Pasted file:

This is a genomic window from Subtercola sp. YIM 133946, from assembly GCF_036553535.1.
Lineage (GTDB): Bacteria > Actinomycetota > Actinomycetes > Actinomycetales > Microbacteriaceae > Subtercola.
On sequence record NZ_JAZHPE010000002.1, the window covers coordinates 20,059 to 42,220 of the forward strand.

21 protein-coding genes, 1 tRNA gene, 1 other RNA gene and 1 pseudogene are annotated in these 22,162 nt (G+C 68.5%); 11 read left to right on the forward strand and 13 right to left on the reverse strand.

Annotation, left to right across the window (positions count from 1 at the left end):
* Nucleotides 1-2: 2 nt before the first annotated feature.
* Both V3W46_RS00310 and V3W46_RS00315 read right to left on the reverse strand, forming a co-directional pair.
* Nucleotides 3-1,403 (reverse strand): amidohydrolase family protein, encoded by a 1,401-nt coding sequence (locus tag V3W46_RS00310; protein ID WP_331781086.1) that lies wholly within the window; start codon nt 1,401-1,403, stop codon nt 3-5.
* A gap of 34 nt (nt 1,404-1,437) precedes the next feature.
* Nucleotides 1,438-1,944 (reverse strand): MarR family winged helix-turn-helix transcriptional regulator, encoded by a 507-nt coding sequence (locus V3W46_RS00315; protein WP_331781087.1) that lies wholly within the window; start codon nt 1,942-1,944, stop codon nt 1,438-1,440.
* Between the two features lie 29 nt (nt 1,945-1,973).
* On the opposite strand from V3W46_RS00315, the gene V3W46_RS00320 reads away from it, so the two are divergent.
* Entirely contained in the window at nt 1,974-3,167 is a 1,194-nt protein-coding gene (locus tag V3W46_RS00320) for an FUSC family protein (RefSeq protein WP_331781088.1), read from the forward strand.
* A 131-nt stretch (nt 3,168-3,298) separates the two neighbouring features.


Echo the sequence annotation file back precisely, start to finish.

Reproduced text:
This is a genomic window from Subtercola sp. YIM 133946, from assembly GCF_036553535.1.
Lineage (GTDB): Bacteria > Actinomycetota > Actinomycetes > Actinomycetales > Microbacteriaceae > Subtercola.
On sequence record NZ_JAZHPE010000002.1, the window covers coordinates 20,059 to 42,220 of the forward strand.

21 protein-coding genes, 1 tRNA gene, 1 other RNA gene and 1 pseudogene are annotated in these 22,162 nt (G+C 68.5%); 11 read left to right on the forward strand and 13 right to left on the reverse strand.

Annotation, left to right across the window (positions count from 1 at the left end):
* Nucleotides 1-2: 2 nt before the first annotated feature.
* Both V3W46_RS00310 and V3W46_RS00315 read right to left on the reverse strand, forming a co-directional pair.
* Nucleotides 3-1,403 (reverse strand): amidohydrolase family protein, encoded by a 1,401-nt coding sequence (locus tag V3W46_RS00310; protein ID WP_331781086.1) that lies wholly within the window; start codon nt 1,401-1,403, stop codon nt 3-5.
* A gap of 34 nt (nt 1,404-1,437) precedes the next feature.
* Nucleotides 1,438-1,944 (reverse strand): MarR family winged helix-turn-helix transcriptional regulator, encoded by a 507-nt coding sequence (locus V3W46_RS00315; protein WP_331781087.1) that lies wholly within the window; start codon nt 1,942-1,944, stop codon nt 1,438-1,440.
* Between the two features lie 29 nt (nt 1,945-1,973).
* On the opposite strand from V3W46_RS00315, the gene V3W46_RS00320 reads away from it, so the two are divergent.
* Entirely contained in the window at nt 1,974-3,167 is a 1,194-nt protein-coding gene (locus tag V3W46_RS00320) for an FUSC family protein (RefSeq protein WP_331781088.1), read from the forward strand.
* A 131-nt stretch (nt 3,168-3,298) separates the two neighbouring features.